KARLSRUHE, Germany (Reuters) - Germany’s Constitutional Court gave a green light on Wednesday for the country to ratify the euro zone’s new bailout fund and budget pact, but insisted the German parliament have veto powers over any future increases in the size of the fund.
The eagerly awaited verdict boosted global stocks and the euro currency as investors breathed a sigh of relief that the euro zone’s rescue fund for nations in crisis could soon take effect after months of delay.
Germany is the only country in the 17-nation euro zone that has yet to ratify the European Stability Mechanism (ESM), which is meant to erect a 700 billion-euro firewall against the spread of the three-year-old sovereign debt crisis.
“This is a good day for Germany and a good day for Europe,” German Chancellor Angela Merkel said in a speech to parliament.
Rejecting injunction requests from 37,000 plaintiffs seeking to block the ESM and a separate pact on new budget rules, the court set two main conditions for the treaties to go ahead.
It said German liability in the rescue fund must be limited to 190 billion euros, the share set out in the current ESM treaty, and that any increase in that amount would require prior approval by the Bundestag lower house of parliament.
The court also ruled that a clause in the ESM treaty which seeks to keep decisions of the fund confidential “must not stand in the way of the comprehensive information of the Bundestag and of the Bundesrat (upper house)”, meaning both chambers would have the right to be consulted on the ESM’s activities.
These reservations must be attached to German ratification of the ESM, meaning the government may have to add a protocol to the rescue fund treaty.
President Joachim Gauck is expected to wait until this protocol is in place, and agreed with Germany’s European partners, before signing off on the ESM. Experts said this could take several weeks.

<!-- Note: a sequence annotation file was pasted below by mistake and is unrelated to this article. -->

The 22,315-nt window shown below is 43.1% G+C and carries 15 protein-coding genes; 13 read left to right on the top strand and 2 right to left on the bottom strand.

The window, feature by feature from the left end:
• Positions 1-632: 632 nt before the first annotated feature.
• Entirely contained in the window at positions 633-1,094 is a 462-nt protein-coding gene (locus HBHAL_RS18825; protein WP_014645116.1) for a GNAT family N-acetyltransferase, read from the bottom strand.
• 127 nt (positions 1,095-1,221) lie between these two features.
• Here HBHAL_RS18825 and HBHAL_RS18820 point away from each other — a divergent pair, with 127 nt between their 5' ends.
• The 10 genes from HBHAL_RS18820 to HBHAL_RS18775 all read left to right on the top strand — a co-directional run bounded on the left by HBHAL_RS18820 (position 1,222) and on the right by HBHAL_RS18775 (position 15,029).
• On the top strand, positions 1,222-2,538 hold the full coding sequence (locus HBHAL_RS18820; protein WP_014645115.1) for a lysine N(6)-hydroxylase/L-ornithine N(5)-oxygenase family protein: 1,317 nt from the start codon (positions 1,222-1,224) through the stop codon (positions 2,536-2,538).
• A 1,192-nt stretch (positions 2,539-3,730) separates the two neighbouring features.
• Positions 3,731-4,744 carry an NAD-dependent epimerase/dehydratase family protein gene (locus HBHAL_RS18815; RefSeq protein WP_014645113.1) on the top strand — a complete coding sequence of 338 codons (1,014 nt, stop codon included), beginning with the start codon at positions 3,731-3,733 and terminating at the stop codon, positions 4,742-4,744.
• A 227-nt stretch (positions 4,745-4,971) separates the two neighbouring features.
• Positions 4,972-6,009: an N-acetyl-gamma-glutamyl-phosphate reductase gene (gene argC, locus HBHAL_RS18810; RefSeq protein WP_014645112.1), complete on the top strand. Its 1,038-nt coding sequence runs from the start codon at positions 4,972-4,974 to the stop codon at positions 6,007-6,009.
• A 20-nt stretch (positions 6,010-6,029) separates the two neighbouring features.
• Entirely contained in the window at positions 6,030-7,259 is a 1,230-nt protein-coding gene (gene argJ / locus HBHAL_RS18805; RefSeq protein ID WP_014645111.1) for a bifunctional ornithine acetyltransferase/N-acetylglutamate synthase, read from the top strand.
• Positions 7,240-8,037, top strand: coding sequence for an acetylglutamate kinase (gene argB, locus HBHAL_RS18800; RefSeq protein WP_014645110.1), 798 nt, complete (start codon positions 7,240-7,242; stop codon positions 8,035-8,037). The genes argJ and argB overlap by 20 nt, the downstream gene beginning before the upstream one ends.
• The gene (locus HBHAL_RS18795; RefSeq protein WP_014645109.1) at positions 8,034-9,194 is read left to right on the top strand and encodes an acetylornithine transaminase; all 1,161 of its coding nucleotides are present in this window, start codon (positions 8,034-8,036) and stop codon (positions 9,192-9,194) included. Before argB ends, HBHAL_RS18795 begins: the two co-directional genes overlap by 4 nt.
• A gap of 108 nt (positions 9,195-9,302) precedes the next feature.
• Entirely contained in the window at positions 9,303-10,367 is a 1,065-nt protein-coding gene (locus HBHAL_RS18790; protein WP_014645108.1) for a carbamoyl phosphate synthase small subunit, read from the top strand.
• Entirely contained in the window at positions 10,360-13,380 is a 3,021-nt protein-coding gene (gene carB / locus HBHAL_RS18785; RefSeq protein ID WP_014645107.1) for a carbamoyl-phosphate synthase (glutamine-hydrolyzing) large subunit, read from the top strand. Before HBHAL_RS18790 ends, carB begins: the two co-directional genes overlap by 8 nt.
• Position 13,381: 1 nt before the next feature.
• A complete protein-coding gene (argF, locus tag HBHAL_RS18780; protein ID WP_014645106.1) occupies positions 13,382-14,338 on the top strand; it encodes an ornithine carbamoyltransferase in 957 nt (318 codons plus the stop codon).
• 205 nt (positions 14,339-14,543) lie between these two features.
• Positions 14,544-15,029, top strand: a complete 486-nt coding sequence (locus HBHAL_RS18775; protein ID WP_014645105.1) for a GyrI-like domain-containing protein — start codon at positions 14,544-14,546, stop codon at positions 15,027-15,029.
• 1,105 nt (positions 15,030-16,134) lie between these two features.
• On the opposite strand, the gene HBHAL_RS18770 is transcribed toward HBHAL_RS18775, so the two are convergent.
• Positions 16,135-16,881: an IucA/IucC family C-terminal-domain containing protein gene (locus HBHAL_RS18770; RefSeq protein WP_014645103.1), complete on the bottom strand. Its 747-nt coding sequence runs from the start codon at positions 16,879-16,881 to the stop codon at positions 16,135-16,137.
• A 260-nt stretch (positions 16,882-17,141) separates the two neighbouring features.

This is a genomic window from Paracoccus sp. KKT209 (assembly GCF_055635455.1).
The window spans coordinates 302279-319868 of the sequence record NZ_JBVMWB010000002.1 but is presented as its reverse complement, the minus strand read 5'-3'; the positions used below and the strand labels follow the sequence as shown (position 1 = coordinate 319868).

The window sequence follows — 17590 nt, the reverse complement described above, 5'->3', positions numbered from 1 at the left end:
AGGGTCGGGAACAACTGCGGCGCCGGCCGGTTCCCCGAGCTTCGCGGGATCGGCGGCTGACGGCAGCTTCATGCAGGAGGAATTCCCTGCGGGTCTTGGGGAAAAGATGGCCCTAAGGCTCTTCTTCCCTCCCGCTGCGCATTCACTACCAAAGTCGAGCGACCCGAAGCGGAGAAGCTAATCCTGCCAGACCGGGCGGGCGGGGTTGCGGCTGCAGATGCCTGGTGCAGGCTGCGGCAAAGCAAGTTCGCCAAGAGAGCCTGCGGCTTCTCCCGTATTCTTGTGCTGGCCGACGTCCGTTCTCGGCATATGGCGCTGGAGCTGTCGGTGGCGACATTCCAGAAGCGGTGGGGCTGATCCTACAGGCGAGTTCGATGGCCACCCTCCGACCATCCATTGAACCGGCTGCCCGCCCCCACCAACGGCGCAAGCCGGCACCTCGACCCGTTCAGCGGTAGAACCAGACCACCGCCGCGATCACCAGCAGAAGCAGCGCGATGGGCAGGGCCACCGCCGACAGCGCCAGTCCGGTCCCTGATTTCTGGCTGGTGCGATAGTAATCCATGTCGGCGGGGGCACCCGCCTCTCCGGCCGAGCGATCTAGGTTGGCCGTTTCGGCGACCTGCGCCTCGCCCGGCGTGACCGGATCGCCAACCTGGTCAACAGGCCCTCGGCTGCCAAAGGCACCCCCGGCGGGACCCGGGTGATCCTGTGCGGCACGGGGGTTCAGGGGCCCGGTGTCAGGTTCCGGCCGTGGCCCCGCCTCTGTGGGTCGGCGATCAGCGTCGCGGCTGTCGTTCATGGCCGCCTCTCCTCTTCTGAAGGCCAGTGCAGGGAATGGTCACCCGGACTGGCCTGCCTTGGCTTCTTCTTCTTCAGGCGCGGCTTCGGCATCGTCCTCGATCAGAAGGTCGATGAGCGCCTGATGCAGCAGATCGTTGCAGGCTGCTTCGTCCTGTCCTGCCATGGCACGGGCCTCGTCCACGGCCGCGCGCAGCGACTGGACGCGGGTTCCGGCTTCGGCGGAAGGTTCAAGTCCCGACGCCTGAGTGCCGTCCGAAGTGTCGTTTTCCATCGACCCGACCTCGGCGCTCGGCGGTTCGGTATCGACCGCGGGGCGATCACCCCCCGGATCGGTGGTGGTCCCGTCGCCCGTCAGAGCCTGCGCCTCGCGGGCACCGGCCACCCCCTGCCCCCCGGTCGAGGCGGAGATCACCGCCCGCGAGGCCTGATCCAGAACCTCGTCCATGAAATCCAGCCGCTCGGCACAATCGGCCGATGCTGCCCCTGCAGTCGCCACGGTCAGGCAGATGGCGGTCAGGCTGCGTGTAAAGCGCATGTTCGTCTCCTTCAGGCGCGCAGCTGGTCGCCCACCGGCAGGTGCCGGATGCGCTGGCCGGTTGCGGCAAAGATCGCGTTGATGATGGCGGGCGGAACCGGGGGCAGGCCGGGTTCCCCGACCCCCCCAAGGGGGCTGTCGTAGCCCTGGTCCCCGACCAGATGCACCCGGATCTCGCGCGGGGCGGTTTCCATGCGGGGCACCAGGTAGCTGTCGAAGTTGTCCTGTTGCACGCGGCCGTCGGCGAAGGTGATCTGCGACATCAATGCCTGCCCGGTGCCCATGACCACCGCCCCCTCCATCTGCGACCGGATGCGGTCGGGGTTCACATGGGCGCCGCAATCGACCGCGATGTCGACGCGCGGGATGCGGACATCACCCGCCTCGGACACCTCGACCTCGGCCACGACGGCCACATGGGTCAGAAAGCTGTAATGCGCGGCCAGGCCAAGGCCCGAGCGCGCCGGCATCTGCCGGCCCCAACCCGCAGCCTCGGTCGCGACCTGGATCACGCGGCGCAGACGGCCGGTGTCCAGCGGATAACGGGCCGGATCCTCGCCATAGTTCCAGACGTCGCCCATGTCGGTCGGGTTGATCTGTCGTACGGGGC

“Fundamentally, the Constitutional Court has said that the ESM treaty can be ratified,” said Kyrill-Alexander Schwarz, a constitutional expert at Wuerzburg University
“But the government must take steps to adopt the conditions set out in the verdict. President Gauck will probably not sign until a protocol is in place. He could do this first, but out of respect for the other ESM partners, he is likely to wait.”
Jean-Claude Juncker, who heads the group of euro zone finance ministers, said the board of governors of the ESM would meet for the first time on October 8, a sign of optimism that the fund will be operational next month.
The ruling of the court, which is in the southwestern city of Karlsruhe, means the euro zone could soon have the two pillars of its crisis-fighting strategy in place.
A week ago, the European Central Bank announced that it was prepared to buy “unlimited” bonds from stricken euro zone members to reduce their borrowing costs. But its plan depended on the ESM going through.
“Within less than a week, the euro zone has finally received its long sought-after impressive bazooka: conditional but unlimited ECB bond purchases and the ESM,” said ING economist Carsten Brzeski.
The euro hit a four-month high against the dollar following the ruling, and German bond futures fell to their lowest level since July.
Legal experts said the court’s decision underlined Germany’s commitment to deeper European integration despite the misgivings of the plaintiffs. They had sought to block the introduction of the ESM on the grounds that parliament’s sovereign power over budget matters was being eroded.
The Constitutional Court, one of Germany’s most trusted institutions, has earned a reputation as a thorn in the side of the European Union by delaying treaties to check their legality.
But Humboldt University law professor Mattias Kumm said the court had confirmed its understanding that “the basic commitment underlying the constitution is towards a united Europe”.
German Foreign Minister Guido Westerwelle called the ruling “a smart move” and Economy Minister Philipp Roesler said it was “a good day for Europe”.
“With this clear decision from the Constitutional Court, we came an important step closer to the goal of keeping the euro stable,” Roesler said.
Still, some analysts expressed concern that the court’s reservations could delay German ratification beyond a few weeks.
“It may require changes in the ESM treaty or a new side treaty to the ESM,” said Guntram Wolff, deputy director of the Bruegel think tank in Brussels. “So my suspicion is that it will significantly delay the implementation of the ESM.”
The court rejected an attempt by a eurosceptic German lawmaker to delay approval of the ESM because of ECB President Mario Draghi’s bond buying plan. But the court said it would take a closer look at the bond purchase scheme at a later date.
“We can be very sure this has not been the last decision of the German constitutional court. The ESM is safe, but the role of the European Central Bank definitely is not,” said Kai von Lewinski, a law professor at Humboldt University in Berlin.
Writing by Stephen Brown and Noah Barkin; editing by David Stamp